We found 2 providers matching ERCP and who accept United Healthcare HSA near Katy, TX.
Dr. Dharmendra Verma works as a general practitioner, gastroenterologist, and internist in Houston, TX, Katy, TX, and Victoria, TX. He is affiliated with Memorial Hermann. He graduated from the University of Delhi, University College of Medical Sciences and then he performed his residency at a hospital affiliated with the University of Texas Health Science Center at Houston. Patient reviews placed Dr. Verma at an average of 4.0 stars out of 5. Dr. Verma is in-network for Blue Cross Blue Shield Bronze, Blue Cross Blue Shield HMO, Blue Cross Blue Shield Gold, and more.
2013 Procedure Details
- Volume: 11
- Charge (avg.): $1,589
- Negotiated Rate (avg.): $357
Dr. Pedro Arguello sees patients in Houston, TX and Katy, TX. His medical specialty is adult gastroenterology. Patients gave him an average rating of 3.0 stars out of 5. Areas of expertise for Dr. Arguello include gastrointestinal problems (digestive disorders), endoscopic sclerotherapy, and biliary disorders (gallbladder and bile ducts). He is professionally affiliated with Houston Methodist. Dr. Arguello honors Blue Cross Blue Shield Bronze, Blue Cross Blue Shield HMO, and Blue Cross Blue Shield Gold, as well as other insurance carriers. He welcomes new patients. He graduated from the University of Guayaquil Faculty of Medical Sciences.
Relevant Interests: , ERCP (biliary and pancreatic endoscopy)
All Interests: Biliary Disorders, Gastrointestinal Problems, Endoscopic Sclerotherapy, Endoscopic Ultrasound, ... (Read more)
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Endoscopic retrograde cholangiopancreatography, or ERCP, is sometimes called biliary and pancreatic endoscopy. It is a type of imaging test and procedure done to examine potential problems with the bile and pancreatic ducts. These ducts carry digestive fluid from the liver or pancreas to the gallbladder and intestines. An ERCP may be used to open blocked ducts, break up and remove gallstones, remove tumors, insert stents, or take a biopsy.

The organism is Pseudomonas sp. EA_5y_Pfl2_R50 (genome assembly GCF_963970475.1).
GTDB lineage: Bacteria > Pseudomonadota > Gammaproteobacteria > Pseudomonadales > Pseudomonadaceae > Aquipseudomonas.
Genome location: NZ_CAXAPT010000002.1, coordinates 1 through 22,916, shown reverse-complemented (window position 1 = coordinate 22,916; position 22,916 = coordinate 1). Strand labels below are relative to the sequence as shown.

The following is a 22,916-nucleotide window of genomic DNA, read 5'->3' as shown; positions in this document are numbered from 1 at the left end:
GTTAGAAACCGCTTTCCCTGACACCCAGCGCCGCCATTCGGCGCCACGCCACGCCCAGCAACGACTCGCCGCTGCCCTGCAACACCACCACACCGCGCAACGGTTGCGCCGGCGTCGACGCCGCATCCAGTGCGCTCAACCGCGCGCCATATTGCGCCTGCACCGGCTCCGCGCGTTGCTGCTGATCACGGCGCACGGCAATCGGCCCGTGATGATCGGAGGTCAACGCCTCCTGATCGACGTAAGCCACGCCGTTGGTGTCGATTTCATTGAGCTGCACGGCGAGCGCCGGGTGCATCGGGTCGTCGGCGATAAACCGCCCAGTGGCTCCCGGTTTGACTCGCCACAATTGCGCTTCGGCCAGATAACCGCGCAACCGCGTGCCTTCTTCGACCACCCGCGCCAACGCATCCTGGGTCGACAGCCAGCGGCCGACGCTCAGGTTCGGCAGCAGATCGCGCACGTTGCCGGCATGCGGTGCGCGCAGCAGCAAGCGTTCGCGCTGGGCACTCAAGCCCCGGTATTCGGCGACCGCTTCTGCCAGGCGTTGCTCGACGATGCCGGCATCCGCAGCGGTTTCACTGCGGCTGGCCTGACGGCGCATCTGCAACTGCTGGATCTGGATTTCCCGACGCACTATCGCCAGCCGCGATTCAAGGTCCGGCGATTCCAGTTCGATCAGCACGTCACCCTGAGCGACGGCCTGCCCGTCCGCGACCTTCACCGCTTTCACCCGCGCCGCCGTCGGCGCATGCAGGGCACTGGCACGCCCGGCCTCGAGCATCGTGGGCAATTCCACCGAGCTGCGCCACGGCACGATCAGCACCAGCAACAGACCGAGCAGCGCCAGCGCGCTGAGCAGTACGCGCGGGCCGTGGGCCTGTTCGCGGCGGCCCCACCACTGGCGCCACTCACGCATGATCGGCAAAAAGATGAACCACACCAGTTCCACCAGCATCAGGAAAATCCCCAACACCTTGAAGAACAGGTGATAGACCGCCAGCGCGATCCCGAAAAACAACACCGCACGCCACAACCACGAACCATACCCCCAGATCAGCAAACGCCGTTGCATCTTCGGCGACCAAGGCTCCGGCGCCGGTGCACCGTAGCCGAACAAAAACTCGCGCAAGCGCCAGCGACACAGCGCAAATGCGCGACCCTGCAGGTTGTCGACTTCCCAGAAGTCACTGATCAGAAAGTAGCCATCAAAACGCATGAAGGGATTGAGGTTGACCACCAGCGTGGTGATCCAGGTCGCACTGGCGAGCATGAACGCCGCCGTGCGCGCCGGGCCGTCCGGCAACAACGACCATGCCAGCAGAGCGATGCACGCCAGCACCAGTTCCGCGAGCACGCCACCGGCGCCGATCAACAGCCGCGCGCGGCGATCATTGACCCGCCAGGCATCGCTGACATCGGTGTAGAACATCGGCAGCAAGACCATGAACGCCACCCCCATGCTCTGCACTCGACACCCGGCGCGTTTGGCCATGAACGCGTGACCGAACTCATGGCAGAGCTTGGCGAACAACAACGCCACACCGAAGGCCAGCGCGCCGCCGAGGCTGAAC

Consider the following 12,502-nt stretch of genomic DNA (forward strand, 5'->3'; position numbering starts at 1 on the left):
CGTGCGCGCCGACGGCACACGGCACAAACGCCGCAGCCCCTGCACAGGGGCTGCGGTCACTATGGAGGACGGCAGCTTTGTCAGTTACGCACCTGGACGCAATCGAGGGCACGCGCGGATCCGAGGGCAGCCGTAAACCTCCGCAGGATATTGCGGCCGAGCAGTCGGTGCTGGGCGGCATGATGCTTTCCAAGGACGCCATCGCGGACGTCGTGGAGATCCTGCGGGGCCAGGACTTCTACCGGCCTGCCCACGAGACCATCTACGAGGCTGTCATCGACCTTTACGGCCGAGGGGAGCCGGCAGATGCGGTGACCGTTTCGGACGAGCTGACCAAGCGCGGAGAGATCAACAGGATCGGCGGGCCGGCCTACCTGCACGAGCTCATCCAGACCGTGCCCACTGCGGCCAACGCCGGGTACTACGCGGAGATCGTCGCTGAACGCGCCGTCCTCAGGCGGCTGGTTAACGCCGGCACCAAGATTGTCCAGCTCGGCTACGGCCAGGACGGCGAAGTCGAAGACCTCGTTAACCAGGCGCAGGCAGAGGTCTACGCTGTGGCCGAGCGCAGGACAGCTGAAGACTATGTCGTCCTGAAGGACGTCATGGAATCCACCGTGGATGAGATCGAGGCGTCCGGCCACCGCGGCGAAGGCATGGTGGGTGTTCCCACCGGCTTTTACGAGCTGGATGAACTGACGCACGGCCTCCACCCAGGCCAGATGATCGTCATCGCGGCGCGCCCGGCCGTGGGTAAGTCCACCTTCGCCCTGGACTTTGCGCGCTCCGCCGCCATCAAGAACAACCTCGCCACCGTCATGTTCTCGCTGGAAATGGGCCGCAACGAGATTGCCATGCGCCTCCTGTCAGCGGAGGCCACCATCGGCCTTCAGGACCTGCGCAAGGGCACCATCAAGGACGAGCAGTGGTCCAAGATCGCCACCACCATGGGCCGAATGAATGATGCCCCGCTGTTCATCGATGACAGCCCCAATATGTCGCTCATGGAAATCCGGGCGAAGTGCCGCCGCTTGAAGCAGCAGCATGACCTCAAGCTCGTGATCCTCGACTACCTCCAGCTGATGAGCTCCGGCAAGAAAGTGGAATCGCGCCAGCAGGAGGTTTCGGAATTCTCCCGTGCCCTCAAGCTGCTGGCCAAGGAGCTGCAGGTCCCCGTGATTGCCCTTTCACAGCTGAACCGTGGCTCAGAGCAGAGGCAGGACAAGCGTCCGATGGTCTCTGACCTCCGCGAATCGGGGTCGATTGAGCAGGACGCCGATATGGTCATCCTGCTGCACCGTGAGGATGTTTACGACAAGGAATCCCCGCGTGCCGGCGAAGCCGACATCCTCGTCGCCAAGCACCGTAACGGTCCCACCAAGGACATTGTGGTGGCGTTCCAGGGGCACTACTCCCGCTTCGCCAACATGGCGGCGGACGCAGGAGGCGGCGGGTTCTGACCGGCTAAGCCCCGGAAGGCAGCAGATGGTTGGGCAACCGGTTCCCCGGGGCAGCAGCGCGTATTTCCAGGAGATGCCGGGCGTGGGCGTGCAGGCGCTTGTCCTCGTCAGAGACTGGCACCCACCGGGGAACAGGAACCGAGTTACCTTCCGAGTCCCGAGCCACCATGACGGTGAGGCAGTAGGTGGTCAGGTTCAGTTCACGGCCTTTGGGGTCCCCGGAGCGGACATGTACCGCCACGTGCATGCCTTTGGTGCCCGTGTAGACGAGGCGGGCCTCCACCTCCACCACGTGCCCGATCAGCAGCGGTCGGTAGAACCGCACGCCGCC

The ERCP procedure takes between 30 minutes and several hours, depending on the reason for the procedure and the findings of the exam. A sedative is given, and a thin, flexible tube called an endoscope is placed down the throat until it reaches the correct area. Dye is injected through the tube, and x-rays of the dye are taken, which show the ducts. Then, while the tube is still in place, tools can be maneuvered down it and used to treat the problem while the doctor uses the x-rays for guidance.
Although an ERCP can be used simply to diagnose a bile duct problem, there are other, less invasive imaging procedures (such as MRI) that can look at the ducts. The benefit of ERCP is that it can both diagnose a problem and deliver treatment at the same time.